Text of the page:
After cleaning the kit out, I decided it would be best to paint this kit: A lot of the nub locations were either mangled too much to leave the kit a straight build, or showed glue lines. At the same time, I decided I wanted a new color scheme: as much as I like the wonky designs of 0079, the color choice for the Guntank did not sit well with me.
At first I was going to paint it like Guntank Early Type (all gray), but then I was going through the manga, Mobile Suit Gundam: The Origin, and found White Base's Guntank.


It hit me that what I did not like about Guntank was not the color scheme, but the fact that it distracts from the colorful protagonist suit, RX-78-2. The Origin fixes this by having a blue Guntank, which not only compliments the Guncannon as helper characters, but it also puts the suit in the background. It seemed like a good choice.

Final Product
I understand the colors do not match the Guntank in The Origin, however, I like this blue more. It is a special concoction that our friend, "The Meijin," had brought over along with his airbrush. We airbrushed a majority of the kit blue and Tamiya's Acrylic Gun Metal with an touch of Yellow in the vents.


With Real Touch Brown, I did slight weathering on the body, especially in the rear vents.


For the treads, I sprayed the inside black to give the tank a little more depth, at least that was the original intention. There is a small amount of detail behind the wheels that represent the suspension. I intended to paint it in but the detail is so terrible I did not think it was worth the extra effort.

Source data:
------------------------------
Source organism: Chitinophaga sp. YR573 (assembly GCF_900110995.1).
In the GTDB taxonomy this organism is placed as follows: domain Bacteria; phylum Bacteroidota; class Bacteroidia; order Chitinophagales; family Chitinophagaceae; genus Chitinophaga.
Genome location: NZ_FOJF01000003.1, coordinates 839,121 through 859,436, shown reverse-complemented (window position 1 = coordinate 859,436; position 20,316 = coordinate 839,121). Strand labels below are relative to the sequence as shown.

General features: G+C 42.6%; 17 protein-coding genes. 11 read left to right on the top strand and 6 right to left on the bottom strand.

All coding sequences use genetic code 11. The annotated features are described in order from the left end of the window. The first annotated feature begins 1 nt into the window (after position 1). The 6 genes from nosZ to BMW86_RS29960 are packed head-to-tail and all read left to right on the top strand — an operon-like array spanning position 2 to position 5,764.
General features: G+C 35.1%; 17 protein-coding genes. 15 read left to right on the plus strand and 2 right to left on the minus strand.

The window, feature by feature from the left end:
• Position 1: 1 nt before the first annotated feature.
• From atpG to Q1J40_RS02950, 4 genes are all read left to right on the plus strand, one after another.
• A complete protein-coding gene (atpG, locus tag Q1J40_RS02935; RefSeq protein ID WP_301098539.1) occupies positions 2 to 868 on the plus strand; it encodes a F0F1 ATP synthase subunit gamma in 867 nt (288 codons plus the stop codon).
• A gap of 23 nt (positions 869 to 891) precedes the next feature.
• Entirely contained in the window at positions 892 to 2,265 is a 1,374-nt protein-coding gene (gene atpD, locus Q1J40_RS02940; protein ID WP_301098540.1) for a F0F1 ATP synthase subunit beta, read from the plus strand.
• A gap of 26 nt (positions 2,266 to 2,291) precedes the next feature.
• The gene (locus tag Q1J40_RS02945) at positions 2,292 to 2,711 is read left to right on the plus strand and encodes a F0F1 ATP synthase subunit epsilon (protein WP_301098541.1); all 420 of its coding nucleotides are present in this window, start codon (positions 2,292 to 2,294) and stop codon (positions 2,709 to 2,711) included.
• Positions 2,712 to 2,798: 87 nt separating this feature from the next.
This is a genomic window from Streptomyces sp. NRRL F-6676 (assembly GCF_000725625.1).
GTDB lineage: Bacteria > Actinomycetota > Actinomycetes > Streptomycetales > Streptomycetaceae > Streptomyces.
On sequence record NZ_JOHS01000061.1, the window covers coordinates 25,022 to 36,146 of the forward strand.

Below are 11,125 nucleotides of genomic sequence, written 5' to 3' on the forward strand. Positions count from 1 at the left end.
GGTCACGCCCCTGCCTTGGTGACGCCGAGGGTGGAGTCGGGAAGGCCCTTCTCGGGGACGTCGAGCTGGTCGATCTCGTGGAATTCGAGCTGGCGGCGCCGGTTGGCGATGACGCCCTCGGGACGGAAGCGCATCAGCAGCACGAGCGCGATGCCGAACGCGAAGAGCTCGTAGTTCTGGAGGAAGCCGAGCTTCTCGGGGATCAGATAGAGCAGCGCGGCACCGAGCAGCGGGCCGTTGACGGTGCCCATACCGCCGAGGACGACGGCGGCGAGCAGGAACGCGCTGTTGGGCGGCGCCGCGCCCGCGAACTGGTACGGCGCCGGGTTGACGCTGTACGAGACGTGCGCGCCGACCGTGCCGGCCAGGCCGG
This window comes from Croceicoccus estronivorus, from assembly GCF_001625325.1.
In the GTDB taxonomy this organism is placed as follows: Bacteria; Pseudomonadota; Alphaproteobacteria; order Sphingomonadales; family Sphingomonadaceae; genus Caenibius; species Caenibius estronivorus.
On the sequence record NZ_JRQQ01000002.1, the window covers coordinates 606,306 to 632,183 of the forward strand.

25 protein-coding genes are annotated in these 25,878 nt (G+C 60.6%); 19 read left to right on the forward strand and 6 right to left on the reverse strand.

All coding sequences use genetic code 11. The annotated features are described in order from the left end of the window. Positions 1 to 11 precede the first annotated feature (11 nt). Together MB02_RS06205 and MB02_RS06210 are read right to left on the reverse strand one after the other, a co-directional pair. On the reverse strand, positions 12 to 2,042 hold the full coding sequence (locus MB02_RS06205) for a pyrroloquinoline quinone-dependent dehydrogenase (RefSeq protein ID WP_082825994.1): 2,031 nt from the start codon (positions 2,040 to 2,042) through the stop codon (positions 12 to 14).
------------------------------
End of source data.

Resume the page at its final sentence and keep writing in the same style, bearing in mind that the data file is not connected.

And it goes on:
I was debating whether or not to paint the head blue to match The Origin colors. I decided against it because I did not want to fully lose that wonky 70s design. The exterior of the head was painted white with candy red (gold undercoat with a clear red on top) for the fins and painted the inside white and Gun Metal.
I also had the intention of painting the figure inside, but, like the suspension in the treads, the lack of detail on the person deterred me from even trying. I might go back to paint it yellow (like the EFSF Normal suits worn by Hayato).


As seen in the images above, I used some EFSF emblem stickers leftover from my first HG kit, HGUC Nemo (Desert Colors). Though I am not a big fan of sitckers, the clear stickers are thin enough to be okay in certain application.
Overall, I am happy with how this paint job turned out. The airbrushed parts are much better than anything I even wish to do with a brush, and I would not have been able to get this particular mix of blue with a spray can. I am starting to think strongly about getting my own airbrush in the near future. Will we see it in 2016? Who knows, I am still in the market for a better camera!
But first, I need to complete the trio with a Guncannon.

On a side note: If I turn the shield upside down, I magically get an Origin Version of the RX-78-2!
Note to self: if you take on an old kit, TAKE PHOTOS BEFORE WORKING ON IT! Without photographing the state the kit was in, this build seems like a mere paint job. Though it's not a big deal, it would have been nice to accompany the wall of text with a photo or two. Anyway, thank you for reading, I hope you'll come back for the next one!